This metric is a count of distinct patients where the selected physician was listed as the attending physician, or medical director if an attending is not provided, on the Hospice Admission claim during the one-year reporting period.
An attending physician has the most significant role in the determination and delivery of the patient’s care while they are on hospice. Physicians with high numbers of Hospice Patients: Attended are typically seeing patients with a high potential for hospice. They very well may be a medical director with your agency or a competitor’s, and thus not a likely target. A full time medical director will likely have high attending counts but little or no 3 months prior or last claim counts, indicating no past relationship to the patient. Their commitment to a specific hospice makes them an unlikely candidate for hospice referrals. On the other hand, physicians that do have a high number of attended patients, and are not a medical director, are prime targets for hospice services. This also suggests they are comfortable with the philosophy of hospice and willing to attend their patients while on hospice. Many physicians don’t act as attending physicians because it isn’t in keeping with their reasons for practicing, i.e. curative care.
Hospice Patients: 3 Months Prior
This count represents the number of the selected physician's patients who were admitted to hospice within the one-year reporting period for whom the physician submitted a claim within the three month reference period prior to the hospice admission.
These patients are potential referrals by the physician since the physician interacted with the patient in the time period shortly before their selection of a hospice provider. Even if the physician isn't likely to make referrals, they may still influence the patient's perception of hospice as an appropriate choice given their prognosis.
Hospice Patients: Last Claimed
This metric enumerates the count of distinct patients who were admitted to hospice care during the one-year reporting period where the selected physician submitted the last professional claim prior to hospice admission.
Physicians that are the last doctor to interact with the patient before they are admitted to hospice may have had a direct influence on which provider the patient chooses.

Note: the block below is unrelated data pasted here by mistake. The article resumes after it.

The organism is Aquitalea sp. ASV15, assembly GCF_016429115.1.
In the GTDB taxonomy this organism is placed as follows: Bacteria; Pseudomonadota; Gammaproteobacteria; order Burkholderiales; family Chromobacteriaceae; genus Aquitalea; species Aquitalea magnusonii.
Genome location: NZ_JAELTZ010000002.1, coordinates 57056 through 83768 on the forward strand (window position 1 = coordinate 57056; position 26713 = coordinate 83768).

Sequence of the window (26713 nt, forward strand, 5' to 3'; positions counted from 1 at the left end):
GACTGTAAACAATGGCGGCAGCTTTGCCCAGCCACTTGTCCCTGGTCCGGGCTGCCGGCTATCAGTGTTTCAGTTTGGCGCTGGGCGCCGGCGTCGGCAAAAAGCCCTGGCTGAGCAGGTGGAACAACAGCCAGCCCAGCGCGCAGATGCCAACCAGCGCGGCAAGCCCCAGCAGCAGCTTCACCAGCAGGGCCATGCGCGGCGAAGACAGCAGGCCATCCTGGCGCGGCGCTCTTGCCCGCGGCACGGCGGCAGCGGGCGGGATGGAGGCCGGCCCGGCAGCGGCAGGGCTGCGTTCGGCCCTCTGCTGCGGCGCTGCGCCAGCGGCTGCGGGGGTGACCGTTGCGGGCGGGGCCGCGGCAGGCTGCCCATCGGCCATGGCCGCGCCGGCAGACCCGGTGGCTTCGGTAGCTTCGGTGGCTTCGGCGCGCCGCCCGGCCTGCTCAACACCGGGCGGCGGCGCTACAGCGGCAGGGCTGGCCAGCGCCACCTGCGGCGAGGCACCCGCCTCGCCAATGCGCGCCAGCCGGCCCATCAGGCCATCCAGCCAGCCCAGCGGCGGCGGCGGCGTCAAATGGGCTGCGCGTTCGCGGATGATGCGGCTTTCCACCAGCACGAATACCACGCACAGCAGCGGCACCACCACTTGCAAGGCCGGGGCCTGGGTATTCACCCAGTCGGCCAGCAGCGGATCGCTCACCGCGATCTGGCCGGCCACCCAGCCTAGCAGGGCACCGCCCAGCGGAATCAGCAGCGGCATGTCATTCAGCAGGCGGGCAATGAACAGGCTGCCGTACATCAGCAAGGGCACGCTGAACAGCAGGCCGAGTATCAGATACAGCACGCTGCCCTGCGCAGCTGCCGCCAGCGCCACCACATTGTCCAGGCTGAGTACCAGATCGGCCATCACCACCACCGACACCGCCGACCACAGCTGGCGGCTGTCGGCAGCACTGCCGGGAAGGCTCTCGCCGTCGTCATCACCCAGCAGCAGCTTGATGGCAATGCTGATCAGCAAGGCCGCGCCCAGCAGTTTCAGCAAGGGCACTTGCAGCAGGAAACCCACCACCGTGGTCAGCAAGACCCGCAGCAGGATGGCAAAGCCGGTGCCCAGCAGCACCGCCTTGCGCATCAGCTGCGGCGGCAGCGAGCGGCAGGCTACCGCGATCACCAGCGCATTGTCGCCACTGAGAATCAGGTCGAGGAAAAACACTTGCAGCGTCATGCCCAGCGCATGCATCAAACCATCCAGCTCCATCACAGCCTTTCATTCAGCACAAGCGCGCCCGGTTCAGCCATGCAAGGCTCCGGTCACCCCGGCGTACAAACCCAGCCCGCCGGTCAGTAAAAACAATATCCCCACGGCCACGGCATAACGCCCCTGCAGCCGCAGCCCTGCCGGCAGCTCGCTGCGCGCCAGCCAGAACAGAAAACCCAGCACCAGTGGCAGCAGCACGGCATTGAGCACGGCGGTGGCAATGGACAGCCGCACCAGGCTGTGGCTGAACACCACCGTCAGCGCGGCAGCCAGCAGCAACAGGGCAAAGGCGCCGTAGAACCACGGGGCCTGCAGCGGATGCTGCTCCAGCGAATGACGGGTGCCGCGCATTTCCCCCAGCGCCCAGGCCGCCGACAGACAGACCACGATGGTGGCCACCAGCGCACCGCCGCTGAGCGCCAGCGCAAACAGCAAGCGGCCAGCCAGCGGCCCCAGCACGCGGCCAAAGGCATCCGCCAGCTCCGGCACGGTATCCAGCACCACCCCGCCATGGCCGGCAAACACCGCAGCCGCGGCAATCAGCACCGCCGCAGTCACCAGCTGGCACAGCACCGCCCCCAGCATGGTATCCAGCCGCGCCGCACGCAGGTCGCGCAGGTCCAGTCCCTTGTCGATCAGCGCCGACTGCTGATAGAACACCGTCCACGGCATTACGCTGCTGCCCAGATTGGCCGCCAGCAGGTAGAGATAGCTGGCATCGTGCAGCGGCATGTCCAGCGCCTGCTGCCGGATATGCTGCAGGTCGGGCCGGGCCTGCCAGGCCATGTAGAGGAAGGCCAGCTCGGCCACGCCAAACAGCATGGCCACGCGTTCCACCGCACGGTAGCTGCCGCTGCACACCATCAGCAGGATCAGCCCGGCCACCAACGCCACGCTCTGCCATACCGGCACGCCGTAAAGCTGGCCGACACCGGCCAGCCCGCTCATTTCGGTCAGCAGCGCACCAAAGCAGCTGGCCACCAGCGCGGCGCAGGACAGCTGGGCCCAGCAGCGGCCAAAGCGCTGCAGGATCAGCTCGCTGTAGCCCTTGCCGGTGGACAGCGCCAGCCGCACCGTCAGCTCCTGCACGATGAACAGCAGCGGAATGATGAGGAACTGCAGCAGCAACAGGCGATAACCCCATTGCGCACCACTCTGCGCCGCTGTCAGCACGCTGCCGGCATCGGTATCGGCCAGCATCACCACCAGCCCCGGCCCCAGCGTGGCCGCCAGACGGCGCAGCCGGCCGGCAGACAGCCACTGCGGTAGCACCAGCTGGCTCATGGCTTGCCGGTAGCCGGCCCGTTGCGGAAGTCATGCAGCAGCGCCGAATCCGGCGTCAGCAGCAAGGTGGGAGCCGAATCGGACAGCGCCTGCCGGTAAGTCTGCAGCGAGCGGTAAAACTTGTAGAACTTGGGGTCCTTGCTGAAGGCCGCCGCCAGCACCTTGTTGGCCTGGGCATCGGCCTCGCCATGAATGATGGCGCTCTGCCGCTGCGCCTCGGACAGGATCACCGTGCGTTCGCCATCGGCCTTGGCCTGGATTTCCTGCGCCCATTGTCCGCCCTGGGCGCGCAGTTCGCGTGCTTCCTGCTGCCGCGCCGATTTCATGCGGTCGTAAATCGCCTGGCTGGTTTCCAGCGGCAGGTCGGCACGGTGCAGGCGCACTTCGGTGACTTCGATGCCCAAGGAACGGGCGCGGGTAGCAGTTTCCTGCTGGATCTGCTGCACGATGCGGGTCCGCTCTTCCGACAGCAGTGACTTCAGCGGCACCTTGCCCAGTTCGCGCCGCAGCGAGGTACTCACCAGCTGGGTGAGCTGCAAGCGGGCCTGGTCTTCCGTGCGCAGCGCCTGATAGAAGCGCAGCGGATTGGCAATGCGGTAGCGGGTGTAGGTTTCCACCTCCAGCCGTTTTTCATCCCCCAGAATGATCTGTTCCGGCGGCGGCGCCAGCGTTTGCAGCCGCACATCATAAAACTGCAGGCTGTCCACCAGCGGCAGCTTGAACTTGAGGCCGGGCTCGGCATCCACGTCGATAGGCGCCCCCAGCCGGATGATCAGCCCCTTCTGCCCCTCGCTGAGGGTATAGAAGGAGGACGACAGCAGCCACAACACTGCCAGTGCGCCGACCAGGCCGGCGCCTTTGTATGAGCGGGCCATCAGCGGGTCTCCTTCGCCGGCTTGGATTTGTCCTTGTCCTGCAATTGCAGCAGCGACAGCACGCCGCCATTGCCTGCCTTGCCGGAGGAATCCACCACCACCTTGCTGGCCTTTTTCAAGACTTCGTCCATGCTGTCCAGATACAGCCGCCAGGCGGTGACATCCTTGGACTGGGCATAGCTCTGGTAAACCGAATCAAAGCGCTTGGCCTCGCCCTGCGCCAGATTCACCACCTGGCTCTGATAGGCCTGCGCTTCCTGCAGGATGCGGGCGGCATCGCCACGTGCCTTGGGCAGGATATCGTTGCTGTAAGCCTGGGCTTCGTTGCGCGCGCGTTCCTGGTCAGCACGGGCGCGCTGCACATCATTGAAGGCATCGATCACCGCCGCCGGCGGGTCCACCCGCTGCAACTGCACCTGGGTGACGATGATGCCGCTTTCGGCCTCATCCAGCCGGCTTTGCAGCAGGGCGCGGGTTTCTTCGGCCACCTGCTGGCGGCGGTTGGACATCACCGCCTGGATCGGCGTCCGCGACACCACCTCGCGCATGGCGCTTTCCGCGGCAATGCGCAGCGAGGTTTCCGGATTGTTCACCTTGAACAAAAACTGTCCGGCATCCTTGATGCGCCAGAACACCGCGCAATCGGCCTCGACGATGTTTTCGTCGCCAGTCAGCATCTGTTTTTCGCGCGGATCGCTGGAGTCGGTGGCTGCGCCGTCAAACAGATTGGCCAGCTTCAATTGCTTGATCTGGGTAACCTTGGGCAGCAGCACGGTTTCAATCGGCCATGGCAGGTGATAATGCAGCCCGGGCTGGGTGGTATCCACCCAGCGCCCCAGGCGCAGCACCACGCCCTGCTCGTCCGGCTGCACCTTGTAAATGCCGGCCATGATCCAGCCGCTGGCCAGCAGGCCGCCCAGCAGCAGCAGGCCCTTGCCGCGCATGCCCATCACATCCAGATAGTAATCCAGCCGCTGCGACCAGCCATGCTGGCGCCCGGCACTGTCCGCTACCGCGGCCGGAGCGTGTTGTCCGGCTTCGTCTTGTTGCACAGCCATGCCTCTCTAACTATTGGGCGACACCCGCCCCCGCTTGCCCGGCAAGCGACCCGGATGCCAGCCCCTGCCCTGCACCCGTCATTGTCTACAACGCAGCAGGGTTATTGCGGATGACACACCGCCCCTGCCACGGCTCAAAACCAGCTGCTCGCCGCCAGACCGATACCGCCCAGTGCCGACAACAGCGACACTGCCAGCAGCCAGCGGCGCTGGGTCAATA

Patient Metrics Example - Rudy
Rudy was an 85 year old male diagnosed with CHF. During his final year of life, he had numerous emergency room visits and several visits to his Primary Care Physician. Eventually he was diagnosed with severe heart failure and entered hospice. He passed away after a 44 day long stay in Hospice.
The timeline below depicts the Medicare claims and other important events in Rudy’s history. Notice how the different claims impact the Patient Metrics for his Primary Care Physician (PCP), Emergency Room MD, and Hospice Medical Director.
Hospice Patients: Attending
- The Medical Director receives a single count as the Attending physician for being listed on the admission claim as the attending physician.
Hospice Patients: 3 Months Prior
- The PCP and Emergency Room MD both receive a count for 3 Months Prior because they each submitted a claim during the three month reference period before admission to Hospice (Date of Election).
- The Medical Director did not receive a 3 Months Prior count for this patient. As a medical director this physician would not file professional claims for this patient prior to admission.
Hospice Patients: Last Claimed
- The Emergency Room MD receives a single count in Last Claimed for submitting the claim in July. This was the most recent claim submitted prior to admission to Hospice.
- All physicians receive a single count in Mortalities for submitting a claim within 6 months of the date of death.